Friday, 28 November 2008
There are many words, most unsuitable for a family fanzine, to describe last weekend's grim capitulation to Bolton. Surprising is certainly not one of them. The “typical Boro” tag is an infuriatingly negative attitude on the one hand yet sometimes it is hard to find suitable words to explain our consistent travails against the inept and the mediocre. I’m not suggesting it would be bad idea to start playing before the last half hour of home games or to start marking opponents on set pieces. Yet maybe we need to examine our expectations first.
Middlesbrough Football Club has changed enormously in the twenty years since this fanzine began. Having made my own Ayresome debut on New Year’s Day 1991, I’ve never been entirely sure whether I should consider myself fortunate or not to have missed the tumult of the 1980s. The number of fans who went to games and never returned, victims of violence and/or dilapidated stadia, is shocking. The responses from authorities were rarely anything other than depressingly reactionary. Squeezed by hooliganism on one side and a Thatcherite government on the other, the ‘80s cannot have been an easy time to be a football fan.
On top of that, its hard to imagine the club, the area or indeed the domestic game being at a lower ebb than was reached that summer. To achieve what Bruce Rioch then did would be remarkable anywhere, but to do so under such perilous circumstances is an achievement of scarcely credible magnitude. It was perhaps inevitable that, having achieved such rapid success, a small and youthful squad would feel the pressure. A cruel last-day relegation was almost followed by another.
Rioch achieved near miracles with a club with no money, no ground and barely a squad with a belief that things had to get better. Gibson dragged the club forward in the 1990s because he recognised that investment in new players and a new ground were essential if Boro were not to be left behind by the growing commercialisation of English football. In 1986 or in 1994, the goals were clear if ambitious - promotion in the short term, stability in the top flight in the long term.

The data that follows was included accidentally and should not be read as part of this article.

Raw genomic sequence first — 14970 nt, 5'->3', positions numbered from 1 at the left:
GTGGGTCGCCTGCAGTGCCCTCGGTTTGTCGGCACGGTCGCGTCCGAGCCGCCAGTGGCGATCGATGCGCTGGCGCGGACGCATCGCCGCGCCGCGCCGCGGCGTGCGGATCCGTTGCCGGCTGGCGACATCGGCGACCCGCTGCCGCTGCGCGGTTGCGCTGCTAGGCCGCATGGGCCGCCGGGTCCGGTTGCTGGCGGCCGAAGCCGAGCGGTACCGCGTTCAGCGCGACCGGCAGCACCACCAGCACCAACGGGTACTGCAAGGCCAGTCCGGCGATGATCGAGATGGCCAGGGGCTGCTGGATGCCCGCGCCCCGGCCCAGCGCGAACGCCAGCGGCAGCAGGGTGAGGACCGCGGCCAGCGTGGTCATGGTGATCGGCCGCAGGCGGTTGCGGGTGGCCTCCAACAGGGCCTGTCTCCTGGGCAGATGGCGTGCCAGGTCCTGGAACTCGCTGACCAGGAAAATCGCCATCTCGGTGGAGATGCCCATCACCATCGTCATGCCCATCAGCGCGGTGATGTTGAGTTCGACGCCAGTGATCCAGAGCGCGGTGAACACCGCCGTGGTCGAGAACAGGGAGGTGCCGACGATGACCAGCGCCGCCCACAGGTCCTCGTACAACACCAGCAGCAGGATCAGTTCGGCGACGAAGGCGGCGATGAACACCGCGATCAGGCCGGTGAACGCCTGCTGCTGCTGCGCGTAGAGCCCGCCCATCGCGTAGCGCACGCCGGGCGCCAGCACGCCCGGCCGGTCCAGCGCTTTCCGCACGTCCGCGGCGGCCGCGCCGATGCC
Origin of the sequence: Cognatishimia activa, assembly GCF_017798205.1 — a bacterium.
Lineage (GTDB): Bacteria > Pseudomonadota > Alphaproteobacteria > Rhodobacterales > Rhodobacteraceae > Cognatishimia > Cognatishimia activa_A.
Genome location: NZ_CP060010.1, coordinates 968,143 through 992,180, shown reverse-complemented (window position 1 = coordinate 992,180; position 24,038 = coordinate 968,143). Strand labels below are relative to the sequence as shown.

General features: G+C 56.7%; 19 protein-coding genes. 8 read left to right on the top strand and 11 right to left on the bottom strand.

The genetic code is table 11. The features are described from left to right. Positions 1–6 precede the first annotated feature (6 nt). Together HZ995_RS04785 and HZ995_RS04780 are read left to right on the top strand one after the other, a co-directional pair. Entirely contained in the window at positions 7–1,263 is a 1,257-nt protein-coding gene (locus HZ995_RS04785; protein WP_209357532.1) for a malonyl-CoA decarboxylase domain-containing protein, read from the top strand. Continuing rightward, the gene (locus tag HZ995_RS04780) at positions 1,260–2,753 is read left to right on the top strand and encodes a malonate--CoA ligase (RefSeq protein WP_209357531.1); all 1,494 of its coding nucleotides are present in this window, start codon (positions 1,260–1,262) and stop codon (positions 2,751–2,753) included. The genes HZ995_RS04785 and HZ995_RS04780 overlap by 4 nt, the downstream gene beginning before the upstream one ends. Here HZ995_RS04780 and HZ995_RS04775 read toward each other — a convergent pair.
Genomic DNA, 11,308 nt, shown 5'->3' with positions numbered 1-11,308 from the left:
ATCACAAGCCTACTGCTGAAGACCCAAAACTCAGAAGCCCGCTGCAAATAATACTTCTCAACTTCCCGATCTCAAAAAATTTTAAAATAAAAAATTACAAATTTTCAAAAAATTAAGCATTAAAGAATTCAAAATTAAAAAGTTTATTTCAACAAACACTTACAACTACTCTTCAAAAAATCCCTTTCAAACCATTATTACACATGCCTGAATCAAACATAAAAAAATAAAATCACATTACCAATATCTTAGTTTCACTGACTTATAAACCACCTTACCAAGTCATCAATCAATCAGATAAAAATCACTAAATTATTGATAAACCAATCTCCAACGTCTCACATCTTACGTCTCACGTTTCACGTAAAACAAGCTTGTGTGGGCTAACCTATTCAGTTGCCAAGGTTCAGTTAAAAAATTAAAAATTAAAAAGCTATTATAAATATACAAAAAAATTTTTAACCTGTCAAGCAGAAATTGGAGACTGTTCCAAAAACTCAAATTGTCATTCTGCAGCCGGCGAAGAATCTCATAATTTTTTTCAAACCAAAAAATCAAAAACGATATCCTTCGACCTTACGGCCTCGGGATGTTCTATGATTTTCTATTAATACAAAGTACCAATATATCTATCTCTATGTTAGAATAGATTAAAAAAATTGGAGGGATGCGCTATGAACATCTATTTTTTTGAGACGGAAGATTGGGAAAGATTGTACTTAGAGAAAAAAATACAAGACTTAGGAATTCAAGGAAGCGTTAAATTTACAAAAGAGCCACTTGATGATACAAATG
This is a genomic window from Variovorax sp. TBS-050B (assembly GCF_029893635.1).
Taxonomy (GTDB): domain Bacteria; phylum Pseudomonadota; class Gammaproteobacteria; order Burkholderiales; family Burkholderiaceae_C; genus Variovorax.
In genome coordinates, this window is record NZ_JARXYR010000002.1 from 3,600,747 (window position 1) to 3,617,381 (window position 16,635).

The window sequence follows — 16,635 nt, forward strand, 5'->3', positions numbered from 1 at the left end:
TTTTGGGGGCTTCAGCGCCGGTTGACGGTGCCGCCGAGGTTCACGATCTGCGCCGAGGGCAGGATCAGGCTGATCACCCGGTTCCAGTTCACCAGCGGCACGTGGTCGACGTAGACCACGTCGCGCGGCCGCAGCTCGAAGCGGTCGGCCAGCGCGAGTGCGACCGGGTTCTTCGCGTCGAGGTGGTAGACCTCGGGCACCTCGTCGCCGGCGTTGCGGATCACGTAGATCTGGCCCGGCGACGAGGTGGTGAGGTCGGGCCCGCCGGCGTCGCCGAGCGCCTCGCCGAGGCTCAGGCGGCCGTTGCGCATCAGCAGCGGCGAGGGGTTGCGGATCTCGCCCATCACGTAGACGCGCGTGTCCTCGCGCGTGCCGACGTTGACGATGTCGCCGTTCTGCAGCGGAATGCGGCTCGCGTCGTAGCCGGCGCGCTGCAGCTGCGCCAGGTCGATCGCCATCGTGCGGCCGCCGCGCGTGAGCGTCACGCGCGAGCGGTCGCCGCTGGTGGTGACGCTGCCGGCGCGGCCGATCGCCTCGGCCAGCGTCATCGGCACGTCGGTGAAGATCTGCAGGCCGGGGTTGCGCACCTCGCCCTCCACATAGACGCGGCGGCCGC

In 2008, those goals have been comfortably achieved. Premier League status has been maintained since 1998 without any major scares. Most of you reading this have seen Boro win a trophy and play in a European final. The club operates on a different level - where painful defeats in the latter stages of the FA Cup used to occur once a decade, they now seem to happen once a season. That is progress of sorts. Having come so far, what counts as success now?
Safely positioned in mid-table Premier League, you could reasonably argue Boro are now just battering their head against a glass ceiling. Looked at soberly, this is a golden era, even if it may not have felt that way last week. There may not be much more distance this club can travel upwards. Having grown accustomed to rapid progress, you don’t need to look far at the Riverside on a match day to find fans harbouring unrealistic expectations. There is a danger when a club’s image of itself becomes divorced from reality. We need only look at today’s visitors for an example of how self-defeating this approach can be.
There’s nothing wrong with ambition in itself but if it becomes unconstrained, that can be counter-productive. We shouldn’t abandon hope but we must accept the next chapter could be Boro’s hardest yet.
This article is from Fly Me To The Moon 431 - the 20th birthday spectacular
Posted by MR at 09:17